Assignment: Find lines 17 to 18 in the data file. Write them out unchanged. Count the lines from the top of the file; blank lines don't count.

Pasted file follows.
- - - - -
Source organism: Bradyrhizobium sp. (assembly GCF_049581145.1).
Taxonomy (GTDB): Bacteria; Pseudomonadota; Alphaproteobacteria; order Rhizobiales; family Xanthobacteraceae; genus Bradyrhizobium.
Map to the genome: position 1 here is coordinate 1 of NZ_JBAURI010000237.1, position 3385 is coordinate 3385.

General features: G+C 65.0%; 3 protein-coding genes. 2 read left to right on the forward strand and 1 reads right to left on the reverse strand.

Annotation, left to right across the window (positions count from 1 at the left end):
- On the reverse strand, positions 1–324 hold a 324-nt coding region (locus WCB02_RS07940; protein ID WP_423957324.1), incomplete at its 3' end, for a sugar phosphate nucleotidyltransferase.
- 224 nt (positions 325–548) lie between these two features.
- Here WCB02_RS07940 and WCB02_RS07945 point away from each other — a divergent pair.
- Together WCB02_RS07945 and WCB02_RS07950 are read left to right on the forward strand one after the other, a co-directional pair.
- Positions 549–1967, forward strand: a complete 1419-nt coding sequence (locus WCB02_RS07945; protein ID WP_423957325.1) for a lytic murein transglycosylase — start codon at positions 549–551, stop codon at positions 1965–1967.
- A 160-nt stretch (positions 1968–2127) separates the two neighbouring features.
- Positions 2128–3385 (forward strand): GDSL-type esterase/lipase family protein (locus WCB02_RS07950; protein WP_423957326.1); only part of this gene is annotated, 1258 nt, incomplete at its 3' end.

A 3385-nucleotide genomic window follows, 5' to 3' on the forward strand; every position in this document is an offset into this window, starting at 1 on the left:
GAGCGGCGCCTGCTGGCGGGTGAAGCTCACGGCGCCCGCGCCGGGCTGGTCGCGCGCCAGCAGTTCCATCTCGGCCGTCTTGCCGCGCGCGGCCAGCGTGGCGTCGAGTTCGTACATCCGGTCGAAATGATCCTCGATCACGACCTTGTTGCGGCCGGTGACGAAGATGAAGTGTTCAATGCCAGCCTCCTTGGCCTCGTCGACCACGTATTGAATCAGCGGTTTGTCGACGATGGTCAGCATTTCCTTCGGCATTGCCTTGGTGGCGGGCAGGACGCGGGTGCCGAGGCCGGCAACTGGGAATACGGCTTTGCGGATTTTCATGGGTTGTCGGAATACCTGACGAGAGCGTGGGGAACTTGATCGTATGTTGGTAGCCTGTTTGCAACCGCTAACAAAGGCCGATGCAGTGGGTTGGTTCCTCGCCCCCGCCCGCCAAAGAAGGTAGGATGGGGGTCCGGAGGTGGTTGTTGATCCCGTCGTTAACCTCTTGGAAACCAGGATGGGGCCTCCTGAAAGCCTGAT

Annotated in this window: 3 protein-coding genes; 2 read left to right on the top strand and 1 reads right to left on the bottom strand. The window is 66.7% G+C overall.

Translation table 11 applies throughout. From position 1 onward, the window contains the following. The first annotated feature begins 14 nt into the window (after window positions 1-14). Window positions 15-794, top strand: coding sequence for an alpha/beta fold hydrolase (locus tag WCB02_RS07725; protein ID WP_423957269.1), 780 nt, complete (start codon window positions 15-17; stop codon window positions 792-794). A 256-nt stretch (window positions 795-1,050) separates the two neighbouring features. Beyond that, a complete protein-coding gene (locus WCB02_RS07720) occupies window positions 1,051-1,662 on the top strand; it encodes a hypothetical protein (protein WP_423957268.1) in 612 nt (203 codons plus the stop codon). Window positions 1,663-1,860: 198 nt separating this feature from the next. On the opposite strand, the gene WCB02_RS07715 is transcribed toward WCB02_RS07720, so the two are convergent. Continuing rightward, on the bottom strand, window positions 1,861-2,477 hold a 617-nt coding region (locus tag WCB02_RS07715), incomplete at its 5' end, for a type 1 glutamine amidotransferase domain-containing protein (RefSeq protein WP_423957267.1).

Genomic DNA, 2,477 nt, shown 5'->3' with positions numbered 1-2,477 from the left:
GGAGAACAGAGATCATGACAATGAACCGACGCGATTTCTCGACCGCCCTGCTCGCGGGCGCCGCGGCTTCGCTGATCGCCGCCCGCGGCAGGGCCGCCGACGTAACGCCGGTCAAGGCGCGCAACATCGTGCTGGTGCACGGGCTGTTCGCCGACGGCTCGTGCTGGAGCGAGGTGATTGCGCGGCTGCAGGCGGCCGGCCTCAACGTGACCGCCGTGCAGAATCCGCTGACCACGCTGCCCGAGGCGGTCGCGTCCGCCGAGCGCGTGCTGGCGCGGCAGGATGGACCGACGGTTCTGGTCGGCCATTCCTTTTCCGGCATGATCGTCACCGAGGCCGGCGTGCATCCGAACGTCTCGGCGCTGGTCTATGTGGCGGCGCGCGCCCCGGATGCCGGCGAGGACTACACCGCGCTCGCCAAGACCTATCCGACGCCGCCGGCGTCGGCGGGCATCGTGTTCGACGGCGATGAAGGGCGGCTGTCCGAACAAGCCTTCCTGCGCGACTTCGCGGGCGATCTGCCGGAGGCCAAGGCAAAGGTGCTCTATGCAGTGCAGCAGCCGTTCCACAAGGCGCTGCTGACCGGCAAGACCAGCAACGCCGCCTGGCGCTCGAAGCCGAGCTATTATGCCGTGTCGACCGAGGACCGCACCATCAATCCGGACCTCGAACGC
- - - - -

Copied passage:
Genomic DNA, 2,477 nt, shown 5'->3' with positions numbered 1-2,477 from the left:
GGAGAACAGAGATCATGACAATGAACCGACGCGATTTCTCGACCGCCCTGCTCGCGGGCGCCGCGGCTTCGCTGATCGCCGCCCGCGGCAGGGCCGCCGACGTAACGCCGGTCAAGGCGCGCAACATCGTGCTGGTGCACGGGCTGTTCGCCGACGGCTCGTGCTGGAGCGAGGTGATTGCGCGGCTGCAGGCGGCCGGCCTCAACGTGACCGCCGTGCAGAATCCGCTGACCACGCTGCCCGAGGCGGTCGCGTCCGCCGAGCGCGTGCTGGCGCGGCAGGATGGACCGACGGTTCTGGTCGGCCATTCCTTTTCCGGCATGATCGTCACCGAGGCCGGCGTGCATCCGAACGTCTCGGCGCTGGTCTATGTGGCGGCGCGCGCCCCGGATGCCGGCGAGGACTACACCGCGCTCGCCAAGACCTATCCGACGCCGCCGGCGTCGGCGGGCATCGTGTTCGACGGCGATGAAGGGCGGCTGTCCGAACAAGCCTTCCTGCGCGACTTCGCGGGCGATCTGCCGGAGGCCAAGGCAAAGGTGCTCTATGCAGTGCAGCAGCCGTTCCACAAGGCGCTGCTGACCGGCAAGACCAGCAACGCCGCCTGGCGCTCGAAGCCGAGCTATTATGCCGTGTCGACCGAGGACCGCACCATCAATCCGGACCTCGAACGC